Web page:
The Legacies of the Ballets Russes

in Experiment
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Abstract

This essay traces the multiple legacies of the Ballets Russes during the 100 years following the company’s first performances in 1909. Dividing the intervening century into four periods (“The Lifetime of the Ballets Russes,” “1930-1954,” “1954-1987: Glamor and Revival,” and “1987 to the Present: Historicity and the End of the Cold War”), it analyzes the dispersal, migration, transformation, and assimilation of its repertory, choreographic methodologies, cultural narratives, aesthetics, and historiography.

Experiment

A Journal of Russian Culture

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References

1)

Peter Stoneley, A Queer History of the Ballet (London/New York: Routledge, 2007), p. 69.

2)

Ninette de Valois, Step by Step: The Formation of an Establishment (London: W.H. Allen, 1977), p. 189.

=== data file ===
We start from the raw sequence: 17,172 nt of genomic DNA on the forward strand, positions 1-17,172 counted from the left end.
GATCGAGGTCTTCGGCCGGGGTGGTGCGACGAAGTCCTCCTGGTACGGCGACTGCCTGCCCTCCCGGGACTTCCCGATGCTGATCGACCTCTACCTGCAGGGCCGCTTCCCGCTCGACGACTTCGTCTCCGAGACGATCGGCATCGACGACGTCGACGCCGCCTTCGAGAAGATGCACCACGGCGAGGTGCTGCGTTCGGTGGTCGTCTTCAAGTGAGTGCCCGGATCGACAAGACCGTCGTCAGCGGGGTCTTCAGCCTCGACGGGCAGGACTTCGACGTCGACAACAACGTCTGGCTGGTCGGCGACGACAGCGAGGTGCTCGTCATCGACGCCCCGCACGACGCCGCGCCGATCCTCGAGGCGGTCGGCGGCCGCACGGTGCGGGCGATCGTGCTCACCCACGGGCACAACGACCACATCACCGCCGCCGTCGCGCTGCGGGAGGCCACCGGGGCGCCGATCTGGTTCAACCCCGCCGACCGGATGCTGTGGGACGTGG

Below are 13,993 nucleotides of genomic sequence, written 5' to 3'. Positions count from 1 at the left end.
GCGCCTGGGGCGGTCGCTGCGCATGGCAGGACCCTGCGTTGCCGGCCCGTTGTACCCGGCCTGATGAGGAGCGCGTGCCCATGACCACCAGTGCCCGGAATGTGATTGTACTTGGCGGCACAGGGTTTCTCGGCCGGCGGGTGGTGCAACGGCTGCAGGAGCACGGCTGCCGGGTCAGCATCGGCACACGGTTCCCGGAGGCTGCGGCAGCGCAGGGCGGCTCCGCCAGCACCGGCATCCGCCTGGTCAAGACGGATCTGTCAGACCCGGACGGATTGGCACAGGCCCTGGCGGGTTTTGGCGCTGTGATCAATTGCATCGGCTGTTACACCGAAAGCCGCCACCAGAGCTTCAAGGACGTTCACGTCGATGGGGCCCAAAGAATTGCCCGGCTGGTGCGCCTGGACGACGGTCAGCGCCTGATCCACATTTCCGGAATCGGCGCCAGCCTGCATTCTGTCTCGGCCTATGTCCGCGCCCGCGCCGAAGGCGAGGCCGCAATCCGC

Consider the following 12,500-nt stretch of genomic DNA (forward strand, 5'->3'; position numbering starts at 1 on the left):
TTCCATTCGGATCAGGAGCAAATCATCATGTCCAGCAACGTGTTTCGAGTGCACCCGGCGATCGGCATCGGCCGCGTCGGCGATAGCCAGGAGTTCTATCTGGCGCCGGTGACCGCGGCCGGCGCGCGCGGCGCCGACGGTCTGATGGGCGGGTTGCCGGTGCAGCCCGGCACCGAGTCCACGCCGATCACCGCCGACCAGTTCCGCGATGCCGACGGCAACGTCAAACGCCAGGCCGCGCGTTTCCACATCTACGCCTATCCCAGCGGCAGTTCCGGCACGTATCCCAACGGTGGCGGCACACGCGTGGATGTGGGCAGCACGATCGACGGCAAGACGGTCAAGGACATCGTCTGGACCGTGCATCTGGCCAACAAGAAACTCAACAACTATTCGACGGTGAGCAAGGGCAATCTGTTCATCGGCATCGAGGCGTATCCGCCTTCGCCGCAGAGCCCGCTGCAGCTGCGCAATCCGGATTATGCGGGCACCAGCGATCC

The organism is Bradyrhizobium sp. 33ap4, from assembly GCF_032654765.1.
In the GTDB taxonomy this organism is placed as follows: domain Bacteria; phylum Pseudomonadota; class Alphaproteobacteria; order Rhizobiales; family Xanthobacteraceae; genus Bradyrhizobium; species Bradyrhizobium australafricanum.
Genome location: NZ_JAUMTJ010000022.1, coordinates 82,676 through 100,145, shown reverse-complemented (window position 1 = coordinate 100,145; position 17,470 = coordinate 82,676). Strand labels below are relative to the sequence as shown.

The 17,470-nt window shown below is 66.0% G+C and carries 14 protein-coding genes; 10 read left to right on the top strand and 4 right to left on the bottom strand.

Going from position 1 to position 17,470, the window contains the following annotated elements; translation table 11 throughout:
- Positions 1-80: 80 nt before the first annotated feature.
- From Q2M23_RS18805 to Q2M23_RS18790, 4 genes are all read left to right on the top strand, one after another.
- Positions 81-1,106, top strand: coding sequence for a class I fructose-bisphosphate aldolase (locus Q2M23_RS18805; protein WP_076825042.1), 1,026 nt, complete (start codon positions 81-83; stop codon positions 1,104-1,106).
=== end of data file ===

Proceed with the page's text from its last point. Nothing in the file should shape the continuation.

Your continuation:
3)

T.M.P., “The Screen: Ben Hecht’s Revolt,” The New York Times, 2 Sept. 1946, p. 12.

4)

Bosley Crowther, “The Screen: For Adults,” The New York Times, 15 Sept. 1946, p. 21.

5)

Richard Buckle, “Introduction,” Diaghilev Ballet Material: Costumes, Costume Designs and Portraits, Sotheby’s (London), 13 June 1967, p. IV.

6)

Manuela Hoelterhoff, “A Potpourri of (Non-Tut) Met Exhibits,” Wall Street Journal, 4 Jan. 1979, p. 12.

7)

Alastair Macaulay, “Century-Old Revolution in Ballet Still Dazzles,” The New York Times, 8 Feb. 2009, AR1.

8)

William Schuman, “Foreword,” Dance Perspectives 16 (Composer/Choreographer), 1963, p. 3.

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